In both cases, the health of the drive can be closely monitored through third-party applications, and either sent for repair, data extraction, or replacement. Backing up data in regular intervals is also highly recommended, and will render your worries non-existent.
Both HDDs and SSDs are typically connected to the computer via the SATA port. They are thus bound by the port’s maximum speed of transfer. SATA II, an older standard that is almost obsolete, limited the speed to 3 Gbit/s or 375 MB/s. The standard in use nowadays is SATA III, doubling the speed to 6 Gbit/s or 750 MB/s. This is only theoretical. HDDs are most commonly sold in three variants based on the RPM or rounds per minute. Those are 5400 RPM, 7200 RPM, and 10000 RPM. The bigger the rotational speed, the faster the access to data. But, even the fastest of the three drives were barely able to satiate more than half of the SATA II transfer speeds.
SSDs on the other hand regularly achieve writing and reading speeds between 350 MB/s and 600 MB/s and are on the verge of satiating the SATA III transfer speeds. That makes copying data an easy task, and also increases the loading time of your operating system, programs, video games, and your day-to-day use a breeze.
When you put SSD vs HDD, you’ll notice the main difference, besides size, is their speed and capacity. HDDs for regular consumers can store much more data, upwards of 16 TB, and even 20 TB in some occasions. SSDs, on the other hand, are typically sold to consumers with maximum capacities of 4 TB or 5 TB. From time to time, you’ll hear records being broken, such as that of a 100 TB SSD. Those are done in-company for the competition, and not sold en masse, so they shouldn’t be of concern to you yet.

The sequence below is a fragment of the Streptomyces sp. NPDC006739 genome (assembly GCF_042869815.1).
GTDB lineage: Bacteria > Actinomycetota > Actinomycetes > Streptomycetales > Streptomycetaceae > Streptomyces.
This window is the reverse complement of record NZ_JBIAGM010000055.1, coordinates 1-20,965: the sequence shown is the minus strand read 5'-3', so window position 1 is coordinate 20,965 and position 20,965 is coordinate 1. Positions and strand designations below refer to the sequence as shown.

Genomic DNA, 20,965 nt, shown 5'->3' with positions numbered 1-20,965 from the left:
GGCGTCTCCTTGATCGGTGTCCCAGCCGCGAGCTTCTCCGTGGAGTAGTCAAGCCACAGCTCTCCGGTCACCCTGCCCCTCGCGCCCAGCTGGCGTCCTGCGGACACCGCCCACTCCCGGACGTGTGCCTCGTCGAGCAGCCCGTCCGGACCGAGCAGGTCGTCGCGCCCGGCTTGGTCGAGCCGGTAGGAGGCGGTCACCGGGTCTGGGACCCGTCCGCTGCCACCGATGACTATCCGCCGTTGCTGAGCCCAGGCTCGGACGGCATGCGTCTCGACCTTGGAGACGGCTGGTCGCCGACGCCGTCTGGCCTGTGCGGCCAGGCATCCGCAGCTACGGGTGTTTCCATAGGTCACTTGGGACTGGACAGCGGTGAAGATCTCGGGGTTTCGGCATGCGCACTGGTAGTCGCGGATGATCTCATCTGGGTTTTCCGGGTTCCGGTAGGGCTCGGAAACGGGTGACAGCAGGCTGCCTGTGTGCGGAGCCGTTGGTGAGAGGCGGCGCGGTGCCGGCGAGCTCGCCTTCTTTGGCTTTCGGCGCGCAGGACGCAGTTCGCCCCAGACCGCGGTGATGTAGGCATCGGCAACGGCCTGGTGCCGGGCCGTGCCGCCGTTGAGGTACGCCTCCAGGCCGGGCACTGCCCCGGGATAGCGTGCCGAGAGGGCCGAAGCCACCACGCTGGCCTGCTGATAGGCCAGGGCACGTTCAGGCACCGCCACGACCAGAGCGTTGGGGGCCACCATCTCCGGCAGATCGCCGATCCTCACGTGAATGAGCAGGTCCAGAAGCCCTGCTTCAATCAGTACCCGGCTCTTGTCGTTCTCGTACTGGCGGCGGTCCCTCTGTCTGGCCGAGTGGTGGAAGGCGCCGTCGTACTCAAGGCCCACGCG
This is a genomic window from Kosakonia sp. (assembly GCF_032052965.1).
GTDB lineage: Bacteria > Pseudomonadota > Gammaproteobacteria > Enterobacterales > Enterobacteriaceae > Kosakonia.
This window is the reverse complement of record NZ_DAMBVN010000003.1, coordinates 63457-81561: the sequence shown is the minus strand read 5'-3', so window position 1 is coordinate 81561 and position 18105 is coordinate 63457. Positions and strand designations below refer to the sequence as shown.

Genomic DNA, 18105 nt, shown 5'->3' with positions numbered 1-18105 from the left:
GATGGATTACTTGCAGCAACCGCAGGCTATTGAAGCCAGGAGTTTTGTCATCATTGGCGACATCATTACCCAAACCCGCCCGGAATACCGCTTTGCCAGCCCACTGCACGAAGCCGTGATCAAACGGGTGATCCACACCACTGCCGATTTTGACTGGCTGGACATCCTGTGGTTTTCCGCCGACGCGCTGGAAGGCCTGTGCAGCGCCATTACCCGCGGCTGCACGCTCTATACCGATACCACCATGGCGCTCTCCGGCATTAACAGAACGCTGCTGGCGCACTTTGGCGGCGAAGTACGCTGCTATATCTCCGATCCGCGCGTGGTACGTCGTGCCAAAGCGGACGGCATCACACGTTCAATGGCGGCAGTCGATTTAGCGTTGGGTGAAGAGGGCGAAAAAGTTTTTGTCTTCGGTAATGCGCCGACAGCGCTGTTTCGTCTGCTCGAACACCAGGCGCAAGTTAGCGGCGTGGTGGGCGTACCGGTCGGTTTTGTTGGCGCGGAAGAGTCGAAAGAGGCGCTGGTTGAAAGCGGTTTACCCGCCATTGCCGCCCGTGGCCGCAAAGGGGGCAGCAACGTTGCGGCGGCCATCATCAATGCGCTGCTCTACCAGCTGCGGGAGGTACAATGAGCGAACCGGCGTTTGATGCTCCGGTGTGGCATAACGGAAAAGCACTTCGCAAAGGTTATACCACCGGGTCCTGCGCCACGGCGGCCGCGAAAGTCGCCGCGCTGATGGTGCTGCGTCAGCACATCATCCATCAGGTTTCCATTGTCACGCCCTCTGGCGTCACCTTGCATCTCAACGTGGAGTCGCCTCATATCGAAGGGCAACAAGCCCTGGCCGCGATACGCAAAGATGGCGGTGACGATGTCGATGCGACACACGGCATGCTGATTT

It all comes down to price, doesn’t it? If it wasn’t an issue, no one would endure slower speeds of an HDD. They would simply stack SSDs until all of their SATA ports are filled. With that said, HDDs are built to enable storing large amounts of data cheaply. While the price constantly changes, you can expect to pay around the same price for a 1 TB HDD and a 240 GB SSD. This will change as the capacity increases and production processes improve but is there to give you a rough estimation. We also recommend paying a bit more to get products by reputable manufacturers – Toshiba, Seagate, Samsung, Western Digital, Hitachi, SanDisk, etc.
Here is a quick comparison table that lists the differences between a solid-state drive and a hard disk drive. Have a look at it to get a good idea about the differences between the two of them.
|No moving parts thus no sound or vibration||Spinning disks makes a bit of vibration and noise|
|Boots in less than 10 seconds||Typically need 40-60 seconds to boot|
|Need 2-3 watts of power||6-7 watts of power to operate|
|Not common to come in huge capacities like 10TB||Comes in a lot of capacity variations even more than 10 TB|
|Around $0.19 per GB storage||$0.03 per GB cost|
|Typically has a speed of 200 – 500 MB/s||Speed of around 50 – 100 MB/s|
|Magnets doesn’t affect the drive||Magnets can cause data loss or disk damage|
|Smaller in size thus consuming less space also lightweight||Around 3 times bigger than SSDs, weighs significantly more and consumes much more space|
So, SSD or HDD?
The choice ultimately comes down to the way you use your computer. If you have a large collection of movies, photos, video games, or work files, pick an HDD. If you want quick loading and reading/writing times, and to boot your computer in a few seconds instead of a minute or more, pick an SSD. Of course, if budget isn’t an issue, get an SSD with a larger capacity. Budget-wise, the best choice is to get a low capacity SSD for your operating system and important programs/video games. Then, simply leave the remainder of files on an HDD.